Expressen correspondent provides Sweden with first-person reporting from Afghanistan

By Jenny Rydén


Stockholm, Sweden


This is news I hoped I would never have to receive and never have to report on. There is information that ISIS has entered the airport area and possibly the airport in Kabul. The information is said to come from foreign intelligence services.”

Expressen correspondent Magda Gad posted this message on Facebook on August 21, 2021, for her 180,000 followers. Five days later, an ISIS suicide bomber killed more than 180 people at the Kabul airport. 

In April 2021, U.S. President Joe Biden declared that all U.S. troops would leave Afghanistan by September. Then things moved fast. The Taliban started to attack and seize power in city after city, advancing toward the capital of Kabul. Life was about to change dramatically for the people living in Afghanistan — including Gad, Expressen’s war correspondent.

Press under pressure

Kabul has been Gad’s home for nearly four years. She contributes regularly to Expressen through written pieces and TV reports, telling the untold stories of the Afghan people.

Among her much-rewarded work, she made a series of interviews labeled “Under the burqa,” where women shared their testimonies of rape, abuse, and forced marriage. As Expressen’s war correspondent, Gad also reports from inside conflict zones in the Middle East and Africa. Through the years she has developed a strong bond with her audience, with which she communicates about her reporting.

Although Gad had been in numerous dangerous situations with unexpected turns, she — along with many others — was taken aback by the speed at which the Taliban seized territory during the summer of 2021. 

Herat, Afghanistan, August 2021: Somaia was wounded in a Taliban attack when she went out to get some water. Her daughter Zainad, 4, did not survive, but Somaia didn't know it when this picture is taken. Photo by Magda Gad
Herat, Afghanistan, August 2021: Somaia was wounded in a Taliban attack when she went out to get some water. Her daughter Zainad, 4, did not survive, but Somaia didn't know it when this picture is taken. Photo by Magda Gad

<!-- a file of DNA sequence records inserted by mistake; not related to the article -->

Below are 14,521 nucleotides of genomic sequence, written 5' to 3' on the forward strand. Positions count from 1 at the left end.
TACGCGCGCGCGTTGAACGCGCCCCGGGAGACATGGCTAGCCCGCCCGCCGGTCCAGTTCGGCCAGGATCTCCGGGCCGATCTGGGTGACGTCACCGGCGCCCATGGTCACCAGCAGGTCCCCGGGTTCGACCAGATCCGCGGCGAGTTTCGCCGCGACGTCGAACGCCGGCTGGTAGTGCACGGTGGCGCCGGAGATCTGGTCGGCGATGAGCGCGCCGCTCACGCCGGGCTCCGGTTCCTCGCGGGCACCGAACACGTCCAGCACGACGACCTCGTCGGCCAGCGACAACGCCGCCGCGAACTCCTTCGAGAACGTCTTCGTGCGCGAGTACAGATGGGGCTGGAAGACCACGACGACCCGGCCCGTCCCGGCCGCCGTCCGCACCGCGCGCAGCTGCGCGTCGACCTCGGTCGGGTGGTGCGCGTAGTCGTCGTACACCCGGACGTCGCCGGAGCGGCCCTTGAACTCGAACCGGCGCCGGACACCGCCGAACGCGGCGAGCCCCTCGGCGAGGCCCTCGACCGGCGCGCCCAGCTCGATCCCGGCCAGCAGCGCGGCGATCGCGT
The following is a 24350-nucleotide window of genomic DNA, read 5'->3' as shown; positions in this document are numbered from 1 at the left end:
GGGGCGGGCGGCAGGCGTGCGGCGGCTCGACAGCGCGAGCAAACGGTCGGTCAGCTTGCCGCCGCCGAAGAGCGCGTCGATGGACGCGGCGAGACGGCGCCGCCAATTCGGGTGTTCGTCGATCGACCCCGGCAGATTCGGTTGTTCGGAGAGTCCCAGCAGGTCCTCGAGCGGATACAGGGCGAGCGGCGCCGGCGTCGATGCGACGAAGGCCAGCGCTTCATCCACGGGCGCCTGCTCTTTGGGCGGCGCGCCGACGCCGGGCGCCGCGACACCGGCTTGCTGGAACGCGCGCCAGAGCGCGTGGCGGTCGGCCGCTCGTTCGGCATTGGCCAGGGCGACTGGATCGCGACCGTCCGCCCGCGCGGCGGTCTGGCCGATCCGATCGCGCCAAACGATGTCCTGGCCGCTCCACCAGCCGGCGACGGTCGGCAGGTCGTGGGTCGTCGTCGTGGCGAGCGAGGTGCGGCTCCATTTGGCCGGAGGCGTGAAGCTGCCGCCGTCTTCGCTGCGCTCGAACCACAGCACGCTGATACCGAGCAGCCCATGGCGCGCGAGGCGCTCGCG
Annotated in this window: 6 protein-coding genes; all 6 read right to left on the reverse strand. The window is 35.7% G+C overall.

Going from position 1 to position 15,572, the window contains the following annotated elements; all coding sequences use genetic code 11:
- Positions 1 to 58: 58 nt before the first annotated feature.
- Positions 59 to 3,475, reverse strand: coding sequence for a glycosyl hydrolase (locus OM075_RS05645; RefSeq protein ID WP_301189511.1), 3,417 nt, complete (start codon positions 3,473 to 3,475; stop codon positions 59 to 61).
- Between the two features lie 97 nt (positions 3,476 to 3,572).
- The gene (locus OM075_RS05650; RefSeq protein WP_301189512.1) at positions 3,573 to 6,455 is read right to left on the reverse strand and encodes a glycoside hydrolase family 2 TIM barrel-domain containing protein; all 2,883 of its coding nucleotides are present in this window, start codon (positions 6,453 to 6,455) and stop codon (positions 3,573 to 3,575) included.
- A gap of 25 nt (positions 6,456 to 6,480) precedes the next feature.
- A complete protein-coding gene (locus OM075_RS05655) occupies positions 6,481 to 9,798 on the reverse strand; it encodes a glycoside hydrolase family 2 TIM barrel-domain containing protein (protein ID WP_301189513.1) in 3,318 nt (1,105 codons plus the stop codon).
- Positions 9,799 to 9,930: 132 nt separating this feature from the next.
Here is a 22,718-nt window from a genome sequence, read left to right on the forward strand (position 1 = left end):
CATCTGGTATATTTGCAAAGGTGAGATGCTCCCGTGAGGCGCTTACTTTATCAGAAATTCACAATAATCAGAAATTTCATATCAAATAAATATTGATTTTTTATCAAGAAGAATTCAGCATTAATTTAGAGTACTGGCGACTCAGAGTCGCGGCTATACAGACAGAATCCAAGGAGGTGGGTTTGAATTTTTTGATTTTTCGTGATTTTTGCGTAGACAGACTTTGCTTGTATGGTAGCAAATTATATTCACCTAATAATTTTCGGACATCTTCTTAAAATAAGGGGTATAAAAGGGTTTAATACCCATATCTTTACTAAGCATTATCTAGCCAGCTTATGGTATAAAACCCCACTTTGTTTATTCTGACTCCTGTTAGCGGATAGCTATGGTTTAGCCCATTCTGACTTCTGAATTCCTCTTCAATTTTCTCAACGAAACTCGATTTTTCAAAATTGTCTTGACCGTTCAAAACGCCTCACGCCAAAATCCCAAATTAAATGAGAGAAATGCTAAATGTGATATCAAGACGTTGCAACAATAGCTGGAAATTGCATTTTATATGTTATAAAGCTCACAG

On August 9, she entered the beseiged city of Herat in western Afghanistan, where the Taliban was carrying out its largest offensive so far. 

“The Taliban have started setting up roadblocks between the airport and the city of Herat, and I need to be able to get through one without revealing myself as a foreign journalist. Meeting the Taliban with permits in areas they control is one thing, meeting them in war is another,” she wrote.

Giving a voice to the wounded

At Herat’s hospitals, Gad met the wounded and those who had just lost their loved ones as a result of the Taliban attacks. She then managed to be on the last flight out of Herat before the Taliban took the city.

A few days later, Kabul was in the hands of the Taliban.

“I’m only going to do an errand, but the traffic stops and I do not understand why. Its morning and there are usually no queues at this time. (...) I start to walk and I see how others also leave their cars. (...) The whispering in the streets say the Taliban entered several districts of Kabul. I pick up my mobile phone and start to film what will be historic,” Gad reported.

The images of desperate people fleeing Kabul, with some clinging on to and falling off an American airplane, startled the world. Gad reported for Expressen podcast: “The people I have known for three years have left their houses. Their family portraits remain on the walls, but they have made their way through Kabul airport, the place that is considered the most dangerous on earth right now.”

Unlike other journalists who left the chaos, for Gad the decision to stay was obvious. Afghanistan was her home, and she was determined to cover the dramatic turn of the country’s history. In the following weeks, Gad reported tirelessly for Expressen as well as all the bigger Swedish news media outlets. As the only Swedish journalist on site, she was the eyes and ears of the Swedish audience to what was going on in Afghanistan.

Her reporting has been praised and rewarded, but for Magda Gad the only thing that matters is the people she meets and that their stories come through.

About Jenny Rydén

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